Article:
Time for a Test Drive
Once you feel you’ve got all the components of gun, carry position, and pocket holster sorted out, “test drive” your choices by wearing the gun around the house for a while. See how your combination feels when standing, sitting, walking, climbing stairs, and doing typical daily activities. Take a hard look in the mirror to see if the gun “prints” excessively or if it conceals well.
If it seems like a good fit, start thinking about the physicality of a defensive situation and the other skills you might have to bring into play. Try sprinting a short distance to see if the gun affects your mobility. If you have empty-hand fighting skills (you should), does it compromise those in any way? Can you achieve the range of motion you need to hit, knee, and kick effectively? If you are carrying in a jacket pocket, would the weight of the gun cause it to swing excessively during dynamic movement? There’s nothing like getting smacked in the groin with your own gun to motivate you to rethink your carry strategy.
Remember that real self-defense requires a broad spectrum of skills. Drawing and shooting a gun are just a small part of the process, so don’t let those criteria overshadow everything else.
Pocket pistols are designed for use in close-quarters situations. In those situations, the odds of you having to employ the pistol while in physical contact with your attacker are very high. If full-sized pistols in more capable calibers don’t guarantee instantaneous incapacitation, the odds of your attacker bursting into flames when hit with a .32 ACP are pretty slim. As such, you should be prepared to fend, fight, and control with your off-hand while you employ the gun with your dominant hand. And to do that, you need to have a one-handed draw stroke. If your pocket-carry method conceals the gun so well that you can’t access it with one hand, you need to re-think your methods.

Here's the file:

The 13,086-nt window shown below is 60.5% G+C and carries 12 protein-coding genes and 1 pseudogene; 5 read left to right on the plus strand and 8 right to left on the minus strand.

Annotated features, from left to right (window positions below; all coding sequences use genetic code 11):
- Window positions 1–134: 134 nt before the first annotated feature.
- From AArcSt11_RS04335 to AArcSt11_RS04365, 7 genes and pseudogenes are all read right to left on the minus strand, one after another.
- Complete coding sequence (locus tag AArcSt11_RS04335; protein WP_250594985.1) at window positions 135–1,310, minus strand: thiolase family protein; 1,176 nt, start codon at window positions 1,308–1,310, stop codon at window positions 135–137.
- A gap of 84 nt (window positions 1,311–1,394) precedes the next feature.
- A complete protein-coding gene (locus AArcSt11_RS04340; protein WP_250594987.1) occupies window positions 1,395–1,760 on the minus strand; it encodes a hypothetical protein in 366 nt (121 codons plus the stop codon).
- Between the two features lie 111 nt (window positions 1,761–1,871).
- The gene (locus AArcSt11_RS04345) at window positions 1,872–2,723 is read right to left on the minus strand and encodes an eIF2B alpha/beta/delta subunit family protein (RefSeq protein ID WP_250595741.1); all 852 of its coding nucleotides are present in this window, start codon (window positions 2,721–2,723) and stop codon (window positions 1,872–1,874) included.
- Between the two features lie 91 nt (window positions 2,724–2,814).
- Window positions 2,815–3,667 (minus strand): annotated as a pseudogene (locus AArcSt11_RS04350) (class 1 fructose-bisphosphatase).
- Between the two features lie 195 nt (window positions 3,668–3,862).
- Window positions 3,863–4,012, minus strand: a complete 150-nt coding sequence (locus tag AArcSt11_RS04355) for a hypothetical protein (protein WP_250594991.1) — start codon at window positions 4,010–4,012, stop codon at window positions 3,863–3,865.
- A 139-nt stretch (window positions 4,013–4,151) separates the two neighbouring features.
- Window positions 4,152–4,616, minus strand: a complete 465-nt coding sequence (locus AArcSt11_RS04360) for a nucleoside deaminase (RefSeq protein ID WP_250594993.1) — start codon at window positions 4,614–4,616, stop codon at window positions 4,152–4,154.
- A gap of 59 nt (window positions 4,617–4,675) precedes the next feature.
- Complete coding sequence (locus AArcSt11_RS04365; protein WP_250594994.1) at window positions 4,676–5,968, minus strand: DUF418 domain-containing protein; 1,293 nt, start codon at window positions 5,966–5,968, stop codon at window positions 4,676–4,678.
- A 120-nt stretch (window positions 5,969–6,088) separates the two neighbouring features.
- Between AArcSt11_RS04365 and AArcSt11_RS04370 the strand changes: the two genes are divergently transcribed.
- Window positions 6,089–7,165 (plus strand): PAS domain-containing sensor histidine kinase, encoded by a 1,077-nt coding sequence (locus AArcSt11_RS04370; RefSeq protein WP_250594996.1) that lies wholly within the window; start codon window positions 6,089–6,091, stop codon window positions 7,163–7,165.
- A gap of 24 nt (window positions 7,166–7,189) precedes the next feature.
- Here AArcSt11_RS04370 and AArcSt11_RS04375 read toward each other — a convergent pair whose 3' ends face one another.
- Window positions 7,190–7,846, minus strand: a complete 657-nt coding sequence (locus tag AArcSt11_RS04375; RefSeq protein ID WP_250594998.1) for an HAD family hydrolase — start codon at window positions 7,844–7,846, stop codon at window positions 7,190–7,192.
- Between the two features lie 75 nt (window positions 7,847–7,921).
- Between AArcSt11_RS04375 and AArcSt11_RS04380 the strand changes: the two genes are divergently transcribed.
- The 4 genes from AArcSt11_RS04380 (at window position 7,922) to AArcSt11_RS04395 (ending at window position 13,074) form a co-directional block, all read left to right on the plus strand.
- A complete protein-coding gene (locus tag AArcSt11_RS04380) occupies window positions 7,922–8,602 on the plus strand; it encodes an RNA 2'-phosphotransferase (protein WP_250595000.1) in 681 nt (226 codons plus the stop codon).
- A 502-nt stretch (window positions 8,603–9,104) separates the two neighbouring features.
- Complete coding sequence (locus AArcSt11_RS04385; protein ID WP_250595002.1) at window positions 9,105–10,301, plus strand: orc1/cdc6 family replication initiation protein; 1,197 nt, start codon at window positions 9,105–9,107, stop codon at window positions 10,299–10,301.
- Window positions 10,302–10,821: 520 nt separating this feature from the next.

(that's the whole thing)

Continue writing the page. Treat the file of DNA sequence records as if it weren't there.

In the same vein, well-prepared defensive shooters acknowledge and address the fact that you may need to draw and shoot with your non-dominant hand. If your strong hand is injured or immobilized, could you access your gun with your other hand? If the answer is “no,” do you have another option available that would enable you to continue the fight with your weak hand? Many of the pioneers of modern concealed carry like J.H. Fitzgerald, author of the classic book Shooting, were big believers in pocket carry. They were also proponents of carrying two guns and spent a lot of time shooting with their weak hands. While that may not be the best option for your needs, it’s not an excuse to ignore the issue.
Prepared for Anything
Once you have the basics of your pocket carry strategy worked out, start putting them into context with your tactics to see how they work and what needs to change. For example, when shooting a full-sized gun from a belt-mounted holster, you may be well skilled at moving off-line while smoothly drawing your gun and returning fire. However, moving off-line and sticking your hand into your front pocket to draw a gun are activities that typically don’t go together well. The time to have that epiphany is now, during training—not on the street.
If you plan to carry a pocket pistol as your primary defensive arm, you should structure your tactics around that gun and your chosen method of carry. Although it’s gratifying and fun to shoot full-sized pistols from the holster because you’re already good at it, that time would be much better spent training with the equipment you’ll actually have and developing the skills you’ll really need.
If you train in empty-hand tactics, invest in a “blue gun” or airsoft version of your carry gun and incorporate it into your training sessions. Practice managing attacks with unarmed skills to create the opportunity to draw and employ the gun using the shooting methods described above. While not necessarily true “force-on-force” training, it’s an excellent way of integrating your skills and learning where to draw lines in your tactical decision making.
If you’re going to trust your life to a pocket pistol, make sure you back it with the best logic, training, and tactics you can. Hopefully, this reality check will help.
Pocket pistols are a fascinating breed of firearm. Carried properly and backed with good…
by Jay Langston / Oct 18, 2012